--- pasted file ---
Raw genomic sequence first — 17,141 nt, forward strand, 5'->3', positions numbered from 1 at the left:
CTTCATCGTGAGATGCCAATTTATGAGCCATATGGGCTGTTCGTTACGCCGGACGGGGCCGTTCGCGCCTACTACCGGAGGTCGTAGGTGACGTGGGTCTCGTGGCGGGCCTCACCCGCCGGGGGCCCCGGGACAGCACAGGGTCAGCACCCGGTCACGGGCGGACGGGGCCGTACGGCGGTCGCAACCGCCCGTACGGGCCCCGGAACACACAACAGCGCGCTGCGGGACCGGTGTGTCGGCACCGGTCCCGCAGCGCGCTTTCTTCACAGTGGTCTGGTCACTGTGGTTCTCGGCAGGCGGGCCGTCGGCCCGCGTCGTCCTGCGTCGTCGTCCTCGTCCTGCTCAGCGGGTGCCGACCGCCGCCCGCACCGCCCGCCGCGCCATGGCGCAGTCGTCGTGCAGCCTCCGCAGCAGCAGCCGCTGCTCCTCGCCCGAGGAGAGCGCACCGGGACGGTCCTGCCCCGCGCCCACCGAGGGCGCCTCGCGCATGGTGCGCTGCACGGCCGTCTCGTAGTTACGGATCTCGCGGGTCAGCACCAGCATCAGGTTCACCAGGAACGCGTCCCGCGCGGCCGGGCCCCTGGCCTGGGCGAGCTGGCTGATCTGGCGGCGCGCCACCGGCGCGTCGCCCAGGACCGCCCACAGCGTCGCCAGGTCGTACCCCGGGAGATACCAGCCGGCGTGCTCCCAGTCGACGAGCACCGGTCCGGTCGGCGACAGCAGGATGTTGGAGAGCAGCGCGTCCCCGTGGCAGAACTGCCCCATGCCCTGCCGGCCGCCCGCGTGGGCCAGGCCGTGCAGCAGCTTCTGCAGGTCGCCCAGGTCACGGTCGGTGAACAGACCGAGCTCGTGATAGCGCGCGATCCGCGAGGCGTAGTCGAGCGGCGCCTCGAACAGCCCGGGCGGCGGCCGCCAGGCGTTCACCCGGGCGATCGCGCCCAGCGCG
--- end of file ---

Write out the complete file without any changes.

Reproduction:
Raw genomic sequence first — 17,141 nt, forward strand, 5'->3', positions numbered from 1 at the left:
CTTCATCGTGAGATGCCAATTTATGAGCCATATGGGCTGTTCGTTACGCCGGACGGGGCCGTTCGCGCCTACTACCGGAGGTCGTAGGTGACGTGGGTCTCGTGGCGGGCCTCACCCGCCGGGGGCCCCGGGACAGCACAGGGTCAGCACCCGGTCACGGGCGGACGGGGCCGTACGGCGGTCGCAACCGCCCGTACGGGCCCCGGAACACACAACAGCGCGCTGCGGGACCGGTGTGTCGGCACCGGTCCCGCAGCGCGCTTTCTTCACAGTGGTCTGGTCACTGTGGTTCTCGGCAGGCGGGCCGTCGGCCCGCGTCGTCCTGCGTCGTCGTCCTCGTCCTGCTCAGCGGGTGCCGACCGCCGCCCGCACCGCCCGCCGCGCCATGGCGCAGTCGTCGTGCAGCCTCCGCAGCAGCAGCCGCTGCTCCTCGCCCGAGGAGAGCGCACCGGGACGGTCCTGCCCCGCGCCCACCGAGGGCGCCTCGCGCATGGTGCGCTGCACGGCCGTCTCGTAGTTACGGATCTCGCGGGTCAGCACCAGCATCAGGTTCACCAGGAACGCGTCCCGCGCGGCCGGGCCCCTGGCCTGGGCGAGCTGGCTGATCTGGCGGCGCGCCACCGGCGCGTCGCCCAGGACCGCCCACAGCGTCGCCAGGTCGTACCCCGGGAGATACCAGCCGGCGTGCTCCCAGTCGACGAGCACCGGTCCGGTCGGCGACAGCAGGATGTTGGAGAGCAGCGCGTCCCCGTGGCAGAACTGCCCCATGCCCTGCCGGCCGCCCGCGTGGGCCAGGCCGTGCAGCAGCTTCTGCAGGTCGCCCAGGTCACGGTCGGTGAACAGACCGAGCTCGTGATAGCGCGCGATCCGCGAGGCGTAGTCGAGCGGCGCCTCGAACAGCCCGGGCGGCGGCCGCCAGGCGTTCACCCGGGCGATCGCGCCCAGCGCG